School Leader Coaching to Build Trust and Collaborative Faculty and Staff Teams

The nature of relationships among adults in schools is one of the greatest determinants of student learning and school success. Unfortunately, adult relationships in schools are often characterized by mistrust. Teachers frequently don’t trust their colleagues, much less their leaders. Without high degrees of trust, it is impossible for teachers to work collaboratively in teams. Lack of trust is a major problem, as collaboration among teachers is essential for schools to deliver a high quality education that engages students in meaningful learning. In the absence of trust and collaboration, students do not get a good education. School leaders can create high degrees of trust and collaboration in their schools. When they do, teachers can work together across disciplines and grades, design projects that engage and motivate students to do their very best, and truly help students to excel academically and socially. It’s hard work to build trust. First and foremost, building trust requires competence and humility. Both are primarily in the eyes of the beholder. Yet few school leaders ask for their teachers’ views about their leadership in a way that is safe for teachers to give it. If teachers do not believe their leader is competent, even the most competent leader is actually not competent at all. The solution is to create a safe place for teachers to share their views about their leader and for the leader to work on addressing the issues raised. In so doing, leaders improve their competence and demonstrate their humility. The best approach is to provide regular opportunities for teachers to assess anonymously a wide range of issues, perhaps on a scale of one to five. Following are some examples:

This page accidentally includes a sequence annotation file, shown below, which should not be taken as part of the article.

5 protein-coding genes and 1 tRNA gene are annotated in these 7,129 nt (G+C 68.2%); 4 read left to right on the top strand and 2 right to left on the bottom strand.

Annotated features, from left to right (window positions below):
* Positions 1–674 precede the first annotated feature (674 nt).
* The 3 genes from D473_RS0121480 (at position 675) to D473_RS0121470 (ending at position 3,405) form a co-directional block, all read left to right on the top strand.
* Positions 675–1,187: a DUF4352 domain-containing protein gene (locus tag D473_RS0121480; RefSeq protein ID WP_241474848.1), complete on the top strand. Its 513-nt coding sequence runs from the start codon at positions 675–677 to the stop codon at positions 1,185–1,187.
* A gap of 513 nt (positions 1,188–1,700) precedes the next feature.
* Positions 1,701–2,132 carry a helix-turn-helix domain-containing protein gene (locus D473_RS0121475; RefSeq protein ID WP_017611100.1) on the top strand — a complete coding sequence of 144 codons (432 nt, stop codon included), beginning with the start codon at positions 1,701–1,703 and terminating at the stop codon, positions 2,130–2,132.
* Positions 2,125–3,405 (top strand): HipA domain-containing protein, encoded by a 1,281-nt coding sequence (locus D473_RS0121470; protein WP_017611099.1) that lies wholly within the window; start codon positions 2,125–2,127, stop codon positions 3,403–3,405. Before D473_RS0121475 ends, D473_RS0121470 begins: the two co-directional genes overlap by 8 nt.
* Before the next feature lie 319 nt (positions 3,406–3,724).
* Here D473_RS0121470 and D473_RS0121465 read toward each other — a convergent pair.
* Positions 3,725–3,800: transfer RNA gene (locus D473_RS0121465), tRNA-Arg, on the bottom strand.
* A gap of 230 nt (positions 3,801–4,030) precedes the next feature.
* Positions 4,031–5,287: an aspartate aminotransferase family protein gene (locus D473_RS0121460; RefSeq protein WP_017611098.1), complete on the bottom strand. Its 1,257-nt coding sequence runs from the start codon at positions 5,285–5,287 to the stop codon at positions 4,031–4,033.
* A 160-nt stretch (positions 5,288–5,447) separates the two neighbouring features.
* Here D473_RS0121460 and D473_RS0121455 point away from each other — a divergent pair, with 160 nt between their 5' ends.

• I have complete trust in my school leaders.
  • I have complete trust in my teaching colleagues.
  • My school leaders are highly supportive of the faculty.
  • Teachers in my school believe professional development is of great value and importance.
  • Teachers in my school set the highest attainable academic and social standards for students and go the second mile to help them attain the standards.

Ask a few teachers to gather the surveys, tabulate the results and share the information at the next faculty meeting. Then engage in discussions about the issues and how to address them constructively. An Appreciative Inquiry approach is a powerful way to address issues in a constructive manner that can lead to extraordinary collaboration and teamwork, which ultimately leads to students excelling.